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Russian buildup near Ukraine gains steam, new satellite images show


Russia is stationing more tanks, mobile rocket artillery systems and advanced short-range ballistic missile batteries near the border with Ukraine, according to new satellite images released on Thursday.

The release of the images, taken by satellite company Maxar Technologies on Dec. 13, came hours after Moscow and Washington traded warnings over what might come next in the tense standoff. Yet representatives confirm the two sides are working toward a meeting next month in an attempt to reduce tensions.

Over 100,000 Russian troops have massed in an arc along Ukraine’s borders, from Crimea in the south to its northeast frontier, complete with enough equipment and logistical backbone to make a quick push into Ukraine if so ordered.

A senior administration official, speaking to reporters on the condition of anonymity, said if Russian forces move into Ukraine, the U.S. and its allies “are prepared to impose severe costs that will damage Russia’s economy and bring about exactly what [Russia] says it does not want — more NATO capabilities, not less, closer to Russia, not further away.”

The remarks were the clearest to date that the Biden administration is considering moving troops and equipment around Europe to defend its easternmost NATO allies.

In response to any Russian incursion, the U.S. would “increase support for Ukraine’s ability to defend its own territory and also to reassure our NATO partners and allies by changes in our force posture in frontline states,” the U.S. official said. “All of that planning is well underway on our side and we’re ready to act if and when it’s needed.”

During his annual year-end press conference Thursday, Russian President Vladimir Putin continued to build on the rhetoric he and his advisers used earlier in the week in a series of speeches at the Ministry of Defense headquarters.

Speaking to his military staff on Tuesday, Putin warned Russia could take “military-technical response measures and react harshly to unfriendly steps,” if NATO didn’t end its military training mission in Ukraine and stop equipping the Ukrainian military.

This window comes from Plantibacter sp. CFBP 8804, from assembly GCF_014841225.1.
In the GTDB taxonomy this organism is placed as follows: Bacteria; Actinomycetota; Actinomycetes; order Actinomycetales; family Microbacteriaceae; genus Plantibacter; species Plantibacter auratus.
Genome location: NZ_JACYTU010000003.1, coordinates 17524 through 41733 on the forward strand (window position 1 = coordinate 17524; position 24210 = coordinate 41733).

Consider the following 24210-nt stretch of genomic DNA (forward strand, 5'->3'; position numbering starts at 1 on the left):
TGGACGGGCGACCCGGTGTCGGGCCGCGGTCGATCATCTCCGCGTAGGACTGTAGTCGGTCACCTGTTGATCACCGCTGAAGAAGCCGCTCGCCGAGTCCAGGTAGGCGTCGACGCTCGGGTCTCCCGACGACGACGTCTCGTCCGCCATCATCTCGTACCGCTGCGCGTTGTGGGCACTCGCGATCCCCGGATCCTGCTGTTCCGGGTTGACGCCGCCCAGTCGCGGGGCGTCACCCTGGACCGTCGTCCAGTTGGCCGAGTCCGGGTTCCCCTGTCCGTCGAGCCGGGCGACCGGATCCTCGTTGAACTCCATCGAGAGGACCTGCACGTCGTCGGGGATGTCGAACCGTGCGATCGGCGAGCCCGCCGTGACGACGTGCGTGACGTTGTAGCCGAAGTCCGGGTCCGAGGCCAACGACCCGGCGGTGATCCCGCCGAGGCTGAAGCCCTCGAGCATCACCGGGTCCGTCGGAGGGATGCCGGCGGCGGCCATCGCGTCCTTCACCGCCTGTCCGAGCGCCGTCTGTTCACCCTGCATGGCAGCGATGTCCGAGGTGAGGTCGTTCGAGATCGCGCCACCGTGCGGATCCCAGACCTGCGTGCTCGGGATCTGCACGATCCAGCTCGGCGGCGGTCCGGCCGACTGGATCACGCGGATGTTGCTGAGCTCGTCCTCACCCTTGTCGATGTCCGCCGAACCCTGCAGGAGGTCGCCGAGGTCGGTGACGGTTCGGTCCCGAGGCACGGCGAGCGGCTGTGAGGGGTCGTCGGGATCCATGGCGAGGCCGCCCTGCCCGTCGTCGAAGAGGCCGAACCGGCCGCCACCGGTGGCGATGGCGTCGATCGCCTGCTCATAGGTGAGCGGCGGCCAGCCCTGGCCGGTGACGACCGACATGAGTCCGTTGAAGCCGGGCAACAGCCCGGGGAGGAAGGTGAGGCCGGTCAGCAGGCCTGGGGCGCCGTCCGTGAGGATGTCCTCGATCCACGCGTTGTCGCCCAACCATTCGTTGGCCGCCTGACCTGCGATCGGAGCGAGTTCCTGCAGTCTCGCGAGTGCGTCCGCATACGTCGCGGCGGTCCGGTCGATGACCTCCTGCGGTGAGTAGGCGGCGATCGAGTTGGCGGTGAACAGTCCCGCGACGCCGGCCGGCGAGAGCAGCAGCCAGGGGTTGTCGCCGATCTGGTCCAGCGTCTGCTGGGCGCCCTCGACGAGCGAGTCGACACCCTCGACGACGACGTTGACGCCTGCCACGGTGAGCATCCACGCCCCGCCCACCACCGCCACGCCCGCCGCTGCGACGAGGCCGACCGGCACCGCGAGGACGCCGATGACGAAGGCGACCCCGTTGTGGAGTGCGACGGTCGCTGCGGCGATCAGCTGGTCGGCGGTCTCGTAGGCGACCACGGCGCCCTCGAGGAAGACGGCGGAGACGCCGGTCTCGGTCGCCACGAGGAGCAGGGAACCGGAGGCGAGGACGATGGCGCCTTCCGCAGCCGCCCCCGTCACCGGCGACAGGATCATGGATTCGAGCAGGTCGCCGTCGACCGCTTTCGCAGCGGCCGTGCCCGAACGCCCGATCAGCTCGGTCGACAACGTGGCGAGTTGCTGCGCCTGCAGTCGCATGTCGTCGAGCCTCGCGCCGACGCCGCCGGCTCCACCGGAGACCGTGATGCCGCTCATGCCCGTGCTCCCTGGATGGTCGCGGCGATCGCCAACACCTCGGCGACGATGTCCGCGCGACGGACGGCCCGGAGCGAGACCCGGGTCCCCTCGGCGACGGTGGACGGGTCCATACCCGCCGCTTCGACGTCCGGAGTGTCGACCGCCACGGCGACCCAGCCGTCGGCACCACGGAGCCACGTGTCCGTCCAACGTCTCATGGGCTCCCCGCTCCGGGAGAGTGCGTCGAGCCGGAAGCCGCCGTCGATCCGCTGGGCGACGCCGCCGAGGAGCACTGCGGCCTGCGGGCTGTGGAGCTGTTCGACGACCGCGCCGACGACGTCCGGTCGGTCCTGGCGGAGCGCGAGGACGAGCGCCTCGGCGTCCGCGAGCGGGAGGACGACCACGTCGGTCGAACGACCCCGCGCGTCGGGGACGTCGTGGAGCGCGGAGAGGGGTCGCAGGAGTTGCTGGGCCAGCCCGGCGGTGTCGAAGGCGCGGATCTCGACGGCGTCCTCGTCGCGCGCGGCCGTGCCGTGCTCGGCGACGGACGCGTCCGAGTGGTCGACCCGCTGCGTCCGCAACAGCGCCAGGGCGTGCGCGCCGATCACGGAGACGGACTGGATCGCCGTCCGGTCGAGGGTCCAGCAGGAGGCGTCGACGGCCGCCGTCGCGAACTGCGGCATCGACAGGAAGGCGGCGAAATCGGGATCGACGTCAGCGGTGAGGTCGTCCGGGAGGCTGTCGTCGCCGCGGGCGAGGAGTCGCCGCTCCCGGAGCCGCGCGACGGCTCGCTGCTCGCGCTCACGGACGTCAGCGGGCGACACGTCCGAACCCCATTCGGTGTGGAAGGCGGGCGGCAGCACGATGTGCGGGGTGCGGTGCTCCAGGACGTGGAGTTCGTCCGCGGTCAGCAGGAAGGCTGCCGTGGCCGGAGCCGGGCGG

“It was the United States that came with its missiles to our home, to the doorstep of our home,” he said on Thursday. “And you demand from me some guarantees. You should give us guarantees. You! And right away, right now.”

Russia last week sent the U.S. and NATO a framework treaty, demanding the alliance pull back from bases in former satellite countries that are now NATO allies. Brussels and Washington flatly rejected the terms.

Walking away from Ukraine and shuttering bases in NATO countries close to Russia are proposals “we will never agree to,” the administration official said.


“Most of Russia’s demands target NATO and U.S. behavior, yet their military posture is pointed squarely at Ukraine,” said Dara Massicot, a senior policy researcher at RAND Corporation and former Obama administration DoD staffer focused on Russian military capabilities. “Russia is using the threat of force and an artificially imposed diplomatic urgency to set the pace and force concessions, and is essentially creating a hostage situation.”

Any fresh Russian incursion into Ukraine would be the second in a decade, after the 2014 invasion and annexation of Crimea. Over 13,000 people have died since then in eastern Ukraine, where Russian-backed separatists and troops have fought the Ukrainian government to a standstill.

Putin’s comments at his press conference were aimed at a domestic audience, pressing the notion that Russian soil is being occupied by unfriendly Western regimes.

Lands that were historically Russian were carved out after the Soviet breakup and handed to Ukraine, Putin said, something Moscow could live with as long as Ukraine remained neutral.

But with several hundred NATO military trainers at a small base in the far west of the country, “they are creating on this territory an anti-Russia, with the constant sending over of contemporary weapons, brainwashing the population,” Putin said. “Imagine the historical perspective of Russia for living from now on, to be always looking over our shoulders?”

Pentagon spokesperson John Kirby acknowledged this week that a small team of American military officials recently visited Kyiv to assess the country’s air and missile defense needs, as Washington considers another round of military assistance.

Whatever the U.S. might try to provide in the near-term might be too late if Russia launches an invasion in the next several months, however.

“A multi-domain operation would be devastating for the Ukrainian military, which is why Kyiv is asking for more air defense support,” Massicot said. She added that the talk in Washington about supplying Stingers, Patriot air defense systems and Javelin anti-tank weapons would have only “a marginal benefit at best against a Russian operation of this size, either due to technical reasons, or simply not enough numbers or enough time to deploy and integrate them.”

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